|SYC vs Nice Bristols at UKU Nationals 2013. Photo courtesy of Patrick Ward.
Iceni on the other hand ended up finishing the domestic season as they had started it, with a pretty clean sweep at Nationals. Back to an almost full strength squad after having split the team for Savage during Tour and lost others to international duties, they held a strong margin of difference throughout the final against Bristol, closing it out at 15-6. Despite both teams employing notably stricter line calling, both showcased the talents of their newer, developing players. In particular, of those returning from u23 World Championships in Toronto. The sibling connections between the Owens was a potent force for the Bristol O line. Equally, Renny Norman, shone on the Iceni D line displaying such confidence and pace you’d be forgiven for thinking her doppelganger teammate, returning World Games star Jackie Verralls, was playing every point!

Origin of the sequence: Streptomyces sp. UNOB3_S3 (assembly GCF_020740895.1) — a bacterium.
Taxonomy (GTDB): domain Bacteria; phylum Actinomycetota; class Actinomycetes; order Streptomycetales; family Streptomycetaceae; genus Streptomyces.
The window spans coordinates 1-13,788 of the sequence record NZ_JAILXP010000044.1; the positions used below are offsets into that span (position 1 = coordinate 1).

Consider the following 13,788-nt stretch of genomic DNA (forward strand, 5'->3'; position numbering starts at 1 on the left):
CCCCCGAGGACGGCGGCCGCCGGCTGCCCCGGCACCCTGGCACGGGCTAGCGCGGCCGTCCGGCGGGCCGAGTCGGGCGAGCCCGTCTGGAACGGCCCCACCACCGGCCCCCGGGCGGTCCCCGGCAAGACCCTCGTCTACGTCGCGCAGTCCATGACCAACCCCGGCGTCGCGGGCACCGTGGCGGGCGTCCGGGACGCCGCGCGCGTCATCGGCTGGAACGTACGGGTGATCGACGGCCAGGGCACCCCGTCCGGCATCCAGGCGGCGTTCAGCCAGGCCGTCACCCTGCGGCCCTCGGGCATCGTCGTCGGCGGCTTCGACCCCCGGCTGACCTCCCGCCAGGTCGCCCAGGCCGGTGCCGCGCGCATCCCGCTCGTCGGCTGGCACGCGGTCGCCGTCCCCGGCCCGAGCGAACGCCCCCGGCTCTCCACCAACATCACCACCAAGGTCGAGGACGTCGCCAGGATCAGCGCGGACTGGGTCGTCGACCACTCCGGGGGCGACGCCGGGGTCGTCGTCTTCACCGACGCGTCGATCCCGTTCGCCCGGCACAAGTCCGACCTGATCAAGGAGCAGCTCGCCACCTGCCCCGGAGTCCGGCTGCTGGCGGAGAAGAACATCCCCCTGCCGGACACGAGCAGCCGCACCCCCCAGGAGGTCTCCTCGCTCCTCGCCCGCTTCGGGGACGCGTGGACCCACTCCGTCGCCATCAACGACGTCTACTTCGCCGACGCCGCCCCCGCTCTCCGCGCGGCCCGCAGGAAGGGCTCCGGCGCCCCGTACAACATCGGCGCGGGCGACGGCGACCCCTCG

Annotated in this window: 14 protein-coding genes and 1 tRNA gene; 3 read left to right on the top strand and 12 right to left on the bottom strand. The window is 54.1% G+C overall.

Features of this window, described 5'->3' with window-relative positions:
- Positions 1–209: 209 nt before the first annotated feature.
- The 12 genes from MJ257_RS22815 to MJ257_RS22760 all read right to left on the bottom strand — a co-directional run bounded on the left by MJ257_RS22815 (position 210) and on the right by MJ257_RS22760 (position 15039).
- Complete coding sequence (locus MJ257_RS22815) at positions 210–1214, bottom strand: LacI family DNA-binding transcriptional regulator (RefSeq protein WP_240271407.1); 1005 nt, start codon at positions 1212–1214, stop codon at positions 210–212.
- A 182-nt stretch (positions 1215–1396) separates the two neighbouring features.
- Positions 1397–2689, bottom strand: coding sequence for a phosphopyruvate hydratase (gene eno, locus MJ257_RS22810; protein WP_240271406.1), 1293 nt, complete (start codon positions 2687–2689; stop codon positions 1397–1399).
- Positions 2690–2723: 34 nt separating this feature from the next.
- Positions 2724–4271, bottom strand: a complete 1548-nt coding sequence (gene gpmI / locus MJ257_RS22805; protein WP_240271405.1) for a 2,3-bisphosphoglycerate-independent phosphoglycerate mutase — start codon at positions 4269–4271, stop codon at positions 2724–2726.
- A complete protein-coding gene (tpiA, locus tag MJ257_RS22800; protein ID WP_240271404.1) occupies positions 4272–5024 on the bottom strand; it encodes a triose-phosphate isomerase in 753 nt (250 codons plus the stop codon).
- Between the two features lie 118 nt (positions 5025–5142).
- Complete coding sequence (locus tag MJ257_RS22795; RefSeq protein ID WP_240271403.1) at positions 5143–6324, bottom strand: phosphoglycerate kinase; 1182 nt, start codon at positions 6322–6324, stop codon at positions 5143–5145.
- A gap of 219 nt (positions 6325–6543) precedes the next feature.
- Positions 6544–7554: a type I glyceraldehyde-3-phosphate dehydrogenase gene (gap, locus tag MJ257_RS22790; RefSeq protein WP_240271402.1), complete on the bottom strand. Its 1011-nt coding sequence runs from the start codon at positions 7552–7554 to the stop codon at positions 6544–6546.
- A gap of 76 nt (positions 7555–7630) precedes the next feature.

Despite the scoreline, Bristol did not go down without a fight. If given the chance to play expansively, they often profited with some lovely scores that involved very few passes. The start of the game however was plagued by longer points generated by an awful lot of turnovers from both sides. Iceni were able to stem Bristol’s flow by heaping up the pressure on the sideline trap. Bristol’s preference to look for the IO resulted in point blocks for both Lauren Bryant and Alex Meixner on the Iceni D. Nevertheless, the Iceni offence also struggled, particularly from leading discs being thrown beyond their receiver and out of the pitch. It was eventually Iceni’s patience to favour the around that allowed them to start taking away the game with their first five points all a result of throws to solid under cuts in the endzone.
Looking forward to Europeans then, how are the British contingent likely to fair?